A new blog space is dandy and all, but what have we actually been doing with our lives, you might wonder. Back around
last September, our posting started to lag from every week to bi-weekly, and it is no coincidence that around September of last year I started studying consistently for my qualifying exam. That haze of studying, burritos, and eating way too many cookies continued on into early December when I actually took the exam. It was a stressful, scary, and, honestly, sort of traumatizing experience to study and prepare to jump through that hoop. I dealt with bouts of imposter syndrome that were truly exhausting. People kept tell me to use this time to “become an expert” in my field of study. But the more I read, the dumber and dumber I felt. I’m not trying to be melodramatic here, but it was pretty horrible. I actually think I might have convinced my Mom I was going to fail, as she apparently called my sister to see if she thought I was going to pass. Essentially, it was three months of suck with a side of you’re an idiot. (Author’s Note: I don’t think this is everyone’s experience, but it’s as honest an account of my experience as I feel comfortable giving. I’m trying not to sugar coat it, because authenticity and all that jazz.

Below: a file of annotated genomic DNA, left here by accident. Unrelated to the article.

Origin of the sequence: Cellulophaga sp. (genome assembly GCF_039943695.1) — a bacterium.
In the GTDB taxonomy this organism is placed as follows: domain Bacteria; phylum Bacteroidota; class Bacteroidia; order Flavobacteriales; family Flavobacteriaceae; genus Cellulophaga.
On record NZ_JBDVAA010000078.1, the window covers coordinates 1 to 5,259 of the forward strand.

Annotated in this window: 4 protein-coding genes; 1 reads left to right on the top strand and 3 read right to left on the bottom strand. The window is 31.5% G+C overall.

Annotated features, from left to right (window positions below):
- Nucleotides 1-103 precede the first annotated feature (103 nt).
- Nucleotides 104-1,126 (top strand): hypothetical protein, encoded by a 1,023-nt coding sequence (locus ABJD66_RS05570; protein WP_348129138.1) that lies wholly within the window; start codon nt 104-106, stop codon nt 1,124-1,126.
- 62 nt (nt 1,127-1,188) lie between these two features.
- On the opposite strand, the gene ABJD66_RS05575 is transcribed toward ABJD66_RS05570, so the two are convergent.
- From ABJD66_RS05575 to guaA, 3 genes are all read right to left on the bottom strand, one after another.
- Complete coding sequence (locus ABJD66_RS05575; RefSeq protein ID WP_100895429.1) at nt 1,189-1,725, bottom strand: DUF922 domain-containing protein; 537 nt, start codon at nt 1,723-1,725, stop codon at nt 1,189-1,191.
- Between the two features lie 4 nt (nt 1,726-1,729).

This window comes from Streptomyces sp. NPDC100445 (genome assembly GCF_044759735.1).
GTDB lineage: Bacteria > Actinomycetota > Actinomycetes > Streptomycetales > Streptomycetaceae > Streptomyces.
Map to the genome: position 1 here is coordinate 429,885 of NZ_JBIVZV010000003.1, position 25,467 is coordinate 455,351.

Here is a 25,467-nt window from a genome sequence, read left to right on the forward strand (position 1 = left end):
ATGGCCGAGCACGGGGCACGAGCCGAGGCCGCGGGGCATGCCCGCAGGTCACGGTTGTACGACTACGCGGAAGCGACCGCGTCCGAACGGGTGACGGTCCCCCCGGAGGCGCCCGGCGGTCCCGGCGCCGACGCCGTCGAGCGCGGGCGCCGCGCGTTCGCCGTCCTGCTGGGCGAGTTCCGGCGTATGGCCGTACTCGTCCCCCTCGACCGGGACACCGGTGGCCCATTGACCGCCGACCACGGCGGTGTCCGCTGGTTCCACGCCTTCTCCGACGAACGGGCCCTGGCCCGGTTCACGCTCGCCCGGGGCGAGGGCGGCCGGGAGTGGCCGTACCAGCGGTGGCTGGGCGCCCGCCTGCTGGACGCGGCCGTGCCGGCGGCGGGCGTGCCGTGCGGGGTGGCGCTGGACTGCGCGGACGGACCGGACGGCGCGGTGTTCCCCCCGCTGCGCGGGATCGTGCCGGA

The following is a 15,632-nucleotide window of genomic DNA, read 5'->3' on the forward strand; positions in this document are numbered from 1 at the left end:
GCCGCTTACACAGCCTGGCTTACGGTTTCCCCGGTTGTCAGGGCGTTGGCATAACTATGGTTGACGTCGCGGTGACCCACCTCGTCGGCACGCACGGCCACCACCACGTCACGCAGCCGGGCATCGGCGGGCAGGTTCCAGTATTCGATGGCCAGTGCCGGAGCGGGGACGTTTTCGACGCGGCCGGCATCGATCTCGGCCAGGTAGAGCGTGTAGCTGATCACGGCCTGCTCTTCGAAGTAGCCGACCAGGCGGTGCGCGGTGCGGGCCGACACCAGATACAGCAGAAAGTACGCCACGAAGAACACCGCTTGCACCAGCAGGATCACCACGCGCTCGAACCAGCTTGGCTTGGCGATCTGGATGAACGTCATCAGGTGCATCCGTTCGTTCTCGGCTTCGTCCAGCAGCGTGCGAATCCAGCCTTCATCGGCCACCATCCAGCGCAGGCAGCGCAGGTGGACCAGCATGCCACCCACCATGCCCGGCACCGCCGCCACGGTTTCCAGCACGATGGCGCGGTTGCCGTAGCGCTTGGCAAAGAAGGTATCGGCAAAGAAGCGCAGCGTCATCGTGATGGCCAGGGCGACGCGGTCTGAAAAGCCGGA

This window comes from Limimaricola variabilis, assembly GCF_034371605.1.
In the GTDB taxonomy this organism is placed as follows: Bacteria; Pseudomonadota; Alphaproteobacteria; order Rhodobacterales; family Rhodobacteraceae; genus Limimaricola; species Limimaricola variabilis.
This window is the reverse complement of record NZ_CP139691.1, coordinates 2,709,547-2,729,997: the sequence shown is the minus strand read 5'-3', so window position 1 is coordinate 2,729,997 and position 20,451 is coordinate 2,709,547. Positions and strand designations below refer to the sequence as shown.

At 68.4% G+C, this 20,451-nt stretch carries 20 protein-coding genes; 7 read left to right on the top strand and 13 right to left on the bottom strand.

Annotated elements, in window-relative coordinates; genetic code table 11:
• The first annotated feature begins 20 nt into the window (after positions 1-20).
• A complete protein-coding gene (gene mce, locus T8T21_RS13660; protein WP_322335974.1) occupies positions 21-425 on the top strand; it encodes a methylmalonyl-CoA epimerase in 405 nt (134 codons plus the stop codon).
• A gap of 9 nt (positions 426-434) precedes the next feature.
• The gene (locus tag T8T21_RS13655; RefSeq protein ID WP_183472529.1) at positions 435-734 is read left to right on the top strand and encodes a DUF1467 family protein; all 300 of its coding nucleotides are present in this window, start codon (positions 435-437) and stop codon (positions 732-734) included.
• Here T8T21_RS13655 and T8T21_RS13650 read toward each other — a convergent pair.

Alternatively, the exam itself was borderline pleasant. Turns out, I’m not an idiot and discussing my research and having my knowledge about ecology, conservation, restoration, wetlands, and quantitative methods tested by five really smart scientists, whom I respect, was not the worst way I’ve spent three hours. I felt the exam was a really fair test of my understanding, and I received some excellent feedback on my research design. I passed, which was a great relief, but I was pretty much spent. Whatever fear induced wind the looming exam had put in my sails left with a whoomp, and I was very close to useless until after the holidays (details here).